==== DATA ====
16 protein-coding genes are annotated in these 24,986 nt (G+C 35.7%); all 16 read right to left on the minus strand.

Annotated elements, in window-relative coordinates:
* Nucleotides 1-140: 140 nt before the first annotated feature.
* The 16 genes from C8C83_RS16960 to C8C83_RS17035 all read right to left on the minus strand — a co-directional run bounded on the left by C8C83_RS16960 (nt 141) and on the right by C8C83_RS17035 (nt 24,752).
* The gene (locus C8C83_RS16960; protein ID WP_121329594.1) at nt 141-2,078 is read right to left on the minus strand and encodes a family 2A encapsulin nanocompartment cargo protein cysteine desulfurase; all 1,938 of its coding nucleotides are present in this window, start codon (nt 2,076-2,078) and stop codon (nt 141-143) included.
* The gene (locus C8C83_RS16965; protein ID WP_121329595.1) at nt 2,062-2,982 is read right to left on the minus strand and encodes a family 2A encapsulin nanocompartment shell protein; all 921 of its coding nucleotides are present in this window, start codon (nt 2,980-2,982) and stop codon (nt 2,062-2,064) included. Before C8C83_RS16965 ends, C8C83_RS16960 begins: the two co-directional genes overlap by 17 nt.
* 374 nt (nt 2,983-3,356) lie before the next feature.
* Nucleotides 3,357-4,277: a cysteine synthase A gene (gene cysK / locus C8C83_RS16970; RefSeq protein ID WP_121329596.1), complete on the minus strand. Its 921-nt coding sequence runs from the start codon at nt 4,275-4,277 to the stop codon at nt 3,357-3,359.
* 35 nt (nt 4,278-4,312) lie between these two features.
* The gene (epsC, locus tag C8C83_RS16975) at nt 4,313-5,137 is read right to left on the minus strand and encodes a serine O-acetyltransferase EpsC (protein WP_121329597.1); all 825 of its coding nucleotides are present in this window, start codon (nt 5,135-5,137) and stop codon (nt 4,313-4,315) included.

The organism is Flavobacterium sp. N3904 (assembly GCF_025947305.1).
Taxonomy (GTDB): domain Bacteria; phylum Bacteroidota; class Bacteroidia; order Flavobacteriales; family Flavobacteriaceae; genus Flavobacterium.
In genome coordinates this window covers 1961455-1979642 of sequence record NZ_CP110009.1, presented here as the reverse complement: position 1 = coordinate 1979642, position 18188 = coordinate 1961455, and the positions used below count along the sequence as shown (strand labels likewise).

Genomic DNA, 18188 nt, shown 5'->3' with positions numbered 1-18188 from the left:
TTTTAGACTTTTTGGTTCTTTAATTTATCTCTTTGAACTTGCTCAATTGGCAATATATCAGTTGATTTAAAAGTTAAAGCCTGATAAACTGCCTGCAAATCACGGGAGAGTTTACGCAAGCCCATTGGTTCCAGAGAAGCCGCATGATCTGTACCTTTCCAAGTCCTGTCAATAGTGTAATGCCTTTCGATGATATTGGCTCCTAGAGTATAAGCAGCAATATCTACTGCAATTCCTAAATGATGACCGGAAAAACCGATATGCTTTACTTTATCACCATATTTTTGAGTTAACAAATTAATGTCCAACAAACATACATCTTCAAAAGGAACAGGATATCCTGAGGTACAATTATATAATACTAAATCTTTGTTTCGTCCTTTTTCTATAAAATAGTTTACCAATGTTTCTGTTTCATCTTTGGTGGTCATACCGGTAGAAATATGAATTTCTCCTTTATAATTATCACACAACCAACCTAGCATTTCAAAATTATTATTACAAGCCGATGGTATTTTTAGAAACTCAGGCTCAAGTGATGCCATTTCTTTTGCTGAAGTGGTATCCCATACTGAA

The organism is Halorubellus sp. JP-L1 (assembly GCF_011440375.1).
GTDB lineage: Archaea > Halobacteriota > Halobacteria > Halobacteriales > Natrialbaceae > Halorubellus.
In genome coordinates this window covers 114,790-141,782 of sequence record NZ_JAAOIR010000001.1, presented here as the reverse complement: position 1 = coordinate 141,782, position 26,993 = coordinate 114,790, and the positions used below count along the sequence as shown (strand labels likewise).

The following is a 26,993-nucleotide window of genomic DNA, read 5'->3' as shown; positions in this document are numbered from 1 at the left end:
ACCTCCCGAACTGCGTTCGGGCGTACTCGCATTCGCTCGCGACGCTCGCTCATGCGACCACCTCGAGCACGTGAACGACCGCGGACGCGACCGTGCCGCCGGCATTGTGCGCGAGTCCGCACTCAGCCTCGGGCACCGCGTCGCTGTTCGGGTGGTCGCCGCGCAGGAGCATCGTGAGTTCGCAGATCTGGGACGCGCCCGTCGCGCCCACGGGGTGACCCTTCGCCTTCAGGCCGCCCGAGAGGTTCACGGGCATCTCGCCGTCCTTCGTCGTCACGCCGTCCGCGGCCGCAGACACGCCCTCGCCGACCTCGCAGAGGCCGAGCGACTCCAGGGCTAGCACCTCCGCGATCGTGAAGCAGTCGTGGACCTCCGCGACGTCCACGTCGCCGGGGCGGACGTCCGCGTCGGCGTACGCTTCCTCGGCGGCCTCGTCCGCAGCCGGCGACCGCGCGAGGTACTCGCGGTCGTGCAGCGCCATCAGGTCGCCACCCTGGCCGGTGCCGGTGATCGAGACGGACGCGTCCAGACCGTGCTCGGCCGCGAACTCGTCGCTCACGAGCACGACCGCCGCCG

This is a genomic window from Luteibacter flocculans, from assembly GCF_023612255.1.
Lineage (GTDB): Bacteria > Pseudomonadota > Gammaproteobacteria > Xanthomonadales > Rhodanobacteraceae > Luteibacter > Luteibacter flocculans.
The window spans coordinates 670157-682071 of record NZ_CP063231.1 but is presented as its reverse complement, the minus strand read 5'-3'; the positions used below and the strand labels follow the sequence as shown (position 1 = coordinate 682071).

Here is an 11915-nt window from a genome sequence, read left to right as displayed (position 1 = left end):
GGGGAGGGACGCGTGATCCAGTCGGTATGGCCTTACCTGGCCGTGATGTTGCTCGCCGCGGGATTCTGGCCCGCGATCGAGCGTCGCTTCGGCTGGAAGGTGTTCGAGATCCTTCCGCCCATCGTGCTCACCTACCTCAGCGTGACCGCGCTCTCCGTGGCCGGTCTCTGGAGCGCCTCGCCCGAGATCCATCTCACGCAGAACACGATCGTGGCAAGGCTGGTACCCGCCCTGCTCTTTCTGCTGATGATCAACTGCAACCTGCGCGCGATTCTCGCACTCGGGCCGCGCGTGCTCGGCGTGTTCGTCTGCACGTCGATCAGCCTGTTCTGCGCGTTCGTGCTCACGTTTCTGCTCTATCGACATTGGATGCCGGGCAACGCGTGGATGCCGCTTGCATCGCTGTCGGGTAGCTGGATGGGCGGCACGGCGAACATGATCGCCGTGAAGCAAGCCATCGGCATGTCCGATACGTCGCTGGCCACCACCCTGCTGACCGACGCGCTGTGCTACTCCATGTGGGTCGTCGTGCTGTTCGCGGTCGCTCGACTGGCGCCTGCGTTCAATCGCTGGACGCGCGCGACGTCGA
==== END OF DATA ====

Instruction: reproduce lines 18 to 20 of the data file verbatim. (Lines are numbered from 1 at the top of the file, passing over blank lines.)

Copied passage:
In genome coordinates this window covers 114,790-141,782 of sequence record NZ_JAAOIR010000001.1, presented here as the reverse complement: position 1 = coordinate 141,782, position 26,993 = coordinate 114,790, and the positions used below count along the sequence as shown (strand labels likewise).

The following is a 26,993-nucleotide window of genomic DNA, read 5'->3' as shown; positions in this document are numbered from 1 at the left end:
ACCTCCCGAACTGCGTTCGGGCGTACTCGCATTCGCTCGCGACGCTCGCTCATGCGACCACCTCGAGCACGTGAACGACCGCGGACGCGACCGTGCCGCCGGCATTGTGCGCGAGTCCGCACTCAGCCTCGGGCACCGCGTCGCTGTTCGGGTGGTCGCCGCGCAGGAGCATCGTGAGTTCGCAGATCTGGGACGCGCCCGTCGCGCCCACGGGGTGACCCTTCGCCTTCAGGCCGCCCGAGAGGTTCACGGGCATCTCGCCGTCCTTCGTCGTCACGCCGTCCGCGGCCGCAGACACGCCCTCGCCGACCTCGCAGAGGCCGAGCGACTCCAGGGCTAGCACCTCCGCGATCGTGAAGCAGTCGTGGACCTCCGCGACGTCCACGTCGCCGGGGCGGACGTCCGCGTCGGCGTACGCTTCCTCGGCGGCCTCGTCCGCAGCCGGCGACCGCGCGAGGTACTCGCGGTCGTGCAGCGCCATCAGGTCGCCACCCTGGCCGGTGCCGGTGATCGAGACGGACGCGTCCAGACCGTGCTCGGCCGCGAACTCGTCGCTCACGAGCACGACCGCCGCCG